This afternoon I was able to watch and enjoy a recorded version of Jonathan Bergmann and Aaron Sams’ recent “The Flipped Classroom” webinar hosted by Classroom 2.0 LIVE. One of the things that hit me early in this webinar was this question: What is the best use of your class time? Phrased differently, where in the learning cycle do my students most need me face-to-face? What a powerful (and important!) question!
I have been operating a “flipped” Anatomy & Physiology class since the beginning of the school year. Just two weeks ago, I flipped my Algebra II class, as well. I believe that I would answer this question differently for each class. Here are some thoughts about Anatomy & Physiology. (See here for my answers re: Algebra II.)
Before answering this question, consider some of the choices Jonathan & Aaron mentioned as shown on the slide above.
Anatomy & Physiology
I think our Anatomy & Physiology class time is best spent in rich discussion and application settings. These are probably the situations in which face-to-face time with me is most valuable — mostly because of the scenarios I can create at the school with everyone together (i.e. discussions, hands-on labs with school materials, etc.).
Discussions involve: why anatomical parts are named the way they are; different “tricks” students come up with for why something is named the way it is or operates the way it does; connections made between different units of studies; etc..
Applications involve: explorations and lab activities (i.e. building joints with bone models — seeing how specific bone markings interact); debates and analysis of current events related to A&P (i.e. discussion of factors contributing to obesity epidemic and analysis of a case study where the courts removed an obese child from his parents’ care); creation of products that explain complex processes (i.e. nerve impulse transmission, bone healing, etc.); and, analysis of case studies where students apply their growing knowledge of both anatomy and physiology.
To answer the “opposite” question (Where in the lesson cycle do my students need face-to-face time with me the least?), I would answer with direct content-delivery (lectures) and practice. In A&P, much of the content delivery can be delivered very effectively via short instructional videos (see some of my examples here). The content is not necessarily difficult (naming parts and explaining their functions) — it is just massive. I don’t think that my students need face-to-face time with me for a lot of the initial content delivery. Also, A&P involves a lot of memorization or practice of “facts”/names. I do not think my students need face-to-face time with me for this either. (We do, however, spend face-to-face time discussing and modeling how to practice, which I think is valuable.)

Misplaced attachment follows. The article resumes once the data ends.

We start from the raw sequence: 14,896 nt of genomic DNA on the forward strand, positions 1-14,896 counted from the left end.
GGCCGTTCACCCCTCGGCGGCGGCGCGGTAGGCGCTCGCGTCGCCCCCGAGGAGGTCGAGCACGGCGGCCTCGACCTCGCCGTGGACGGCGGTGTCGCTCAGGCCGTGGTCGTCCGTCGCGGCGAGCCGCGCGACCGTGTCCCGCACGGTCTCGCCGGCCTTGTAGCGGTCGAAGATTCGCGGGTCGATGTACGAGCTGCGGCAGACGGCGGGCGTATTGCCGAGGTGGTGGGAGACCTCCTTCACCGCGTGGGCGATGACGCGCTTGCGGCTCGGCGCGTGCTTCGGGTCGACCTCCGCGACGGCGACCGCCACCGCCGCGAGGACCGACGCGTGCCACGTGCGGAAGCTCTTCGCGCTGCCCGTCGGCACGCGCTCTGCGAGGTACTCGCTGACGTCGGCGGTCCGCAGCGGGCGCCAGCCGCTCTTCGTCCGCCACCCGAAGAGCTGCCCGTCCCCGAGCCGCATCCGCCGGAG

In summary, for A&P I think our precious class time is best spent discussing, exploring and applying the science, with initial content delivery and practice occurring outside of the classroom (through instructional videos and iPads in our case).
Later in the webinar, Jon and Aaron pose this equally-important question: What do we do with all the extra class time?
To my chagrin, I thought about this question in a fairly superficial manner before implementing my flipped classroom. “Why, I’ll use the extra class time for labs and activities and discussions!” Yes, great idea!! BUT…which ones?! How will I structure them? Do I have all of the materials I need? I definitely could have done a better job of planning out these details in advance! I am still very glad that I have flipped the classroom — I feel like the instructional video library I am building is solid and that we have had more time to really discuss and explore the science in class. One thing that I am working to improve, however, is my class time activities. I am building a more complete repertoire of A&P labs (and acquiring materials!) while also investigating ways to better structure (and formalize?) class discussions and case studies. I am excited by the possibilities!
My advice to a first-time flipper would be…build your class time activities in advance — as far in advance as possible! You will be gaining back so much precious class time — dream big about what you would like to do with it and prepare for these awesome activities!
What do you think? What is the best use of your class time?